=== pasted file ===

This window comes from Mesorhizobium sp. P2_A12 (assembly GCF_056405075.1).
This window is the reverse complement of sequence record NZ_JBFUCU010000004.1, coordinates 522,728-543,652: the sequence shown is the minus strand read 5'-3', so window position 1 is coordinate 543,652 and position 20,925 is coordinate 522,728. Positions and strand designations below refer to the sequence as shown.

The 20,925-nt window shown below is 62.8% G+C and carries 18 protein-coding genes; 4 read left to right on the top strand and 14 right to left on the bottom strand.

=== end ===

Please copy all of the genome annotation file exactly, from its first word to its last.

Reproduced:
This window comes from Mesorhizobium sp. P2_A12 (assembly GCF_056405075.1).
This window is the reverse complement of sequence record NZ_JBFUCU010000004.1, coordinates 522,728-543,652: the sequence shown is the minus strand read 5'-3', so window position 1 is coordinate 543,652 and position 20,925 is coordinate 522,728. Positions and strand designations below refer to the sequence as shown.

The 20,925-nt window shown below is 62.8% G+C and carries 18 protein-coding genes; 4 read left to right on the top strand and 14 right to left on the bottom strand.